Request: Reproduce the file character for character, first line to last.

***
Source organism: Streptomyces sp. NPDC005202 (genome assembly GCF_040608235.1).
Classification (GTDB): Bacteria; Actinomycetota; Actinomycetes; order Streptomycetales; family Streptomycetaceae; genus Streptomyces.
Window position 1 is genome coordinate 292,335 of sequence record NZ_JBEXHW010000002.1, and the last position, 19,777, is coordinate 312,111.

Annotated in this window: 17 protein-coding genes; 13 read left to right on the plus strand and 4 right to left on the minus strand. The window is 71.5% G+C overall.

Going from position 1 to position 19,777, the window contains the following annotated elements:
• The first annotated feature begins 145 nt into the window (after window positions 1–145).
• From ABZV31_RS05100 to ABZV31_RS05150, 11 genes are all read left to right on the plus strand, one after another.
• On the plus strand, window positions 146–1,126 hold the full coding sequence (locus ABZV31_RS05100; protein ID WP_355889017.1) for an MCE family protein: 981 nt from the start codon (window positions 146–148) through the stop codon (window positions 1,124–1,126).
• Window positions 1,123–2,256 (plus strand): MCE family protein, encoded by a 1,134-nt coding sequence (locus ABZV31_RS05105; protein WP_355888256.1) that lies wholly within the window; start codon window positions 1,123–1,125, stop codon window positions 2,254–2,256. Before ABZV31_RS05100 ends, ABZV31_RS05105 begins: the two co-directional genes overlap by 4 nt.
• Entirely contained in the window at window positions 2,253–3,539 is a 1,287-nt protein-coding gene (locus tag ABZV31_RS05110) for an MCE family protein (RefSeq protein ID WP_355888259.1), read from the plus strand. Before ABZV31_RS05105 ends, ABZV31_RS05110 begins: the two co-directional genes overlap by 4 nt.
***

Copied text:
Source organism: Streptomyces sp. NPDC005202 (genome assembly GCF_040608235.1).
Classification (GTDB): Bacteria; Actinomycetota; Actinomycetes; order Streptomycetales; family Streptomycetaceae; genus Streptomyces.
Window position 1 is genome coordinate 292,335 of sequence record NZ_JBEXHW010000002.1, and the last position, 19,777, is coordinate 312,111.

Annotated in this window: 17 protein-coding genes; 13 read left to right on the plus strand and 4 right to left on the minus strand. The window is 71.5% G+C overall.

Going from position 1 to position 19,777, the window contains the following annotated elements:
• The first annotated feature begins 145 nt into the window (after window positions 1–145).
• From ABZV31_RS05100 to ABZV31_RS05150, 11 genes are all read left to right on the plus strand, one after another.
• On the plus strand, window positions 146–1,126 hold the full coding sequence (locus ABZV31_RS05100; protein ID WP_355889017.1) for an MCE family protein: 981 nt from the start codon (window positions 146–148) through the stop codon (window positions 1,124–1,126).
• Window positions 1,123–2,256 (plus strand): MCE family protein, encoded by a 1,134-nt coding sequence (locus ABZV31_RS05105; protein WP_355888256.1) that lies wholly within the window; start codon window positions 1,123–1,125, stop codon window positions 2,254–2,256. Before ABZV31_RS05100 ends, ABZV31_RS05105 begins: the two co-directional genes overlap by 4 nt.
• Entirely contained in the window at window positions 2,253–3,539 is a 1,287-nt protein-coding gene (locus tag ABZV31_RS05110) for an MCE family protein (RefSeq protein ID WP_355888259.1), read from the plus strand. Before ABZV31_RS05105 ends, ABZV31_RS05110 begins: the two co-directional genes overlap by 4 nt.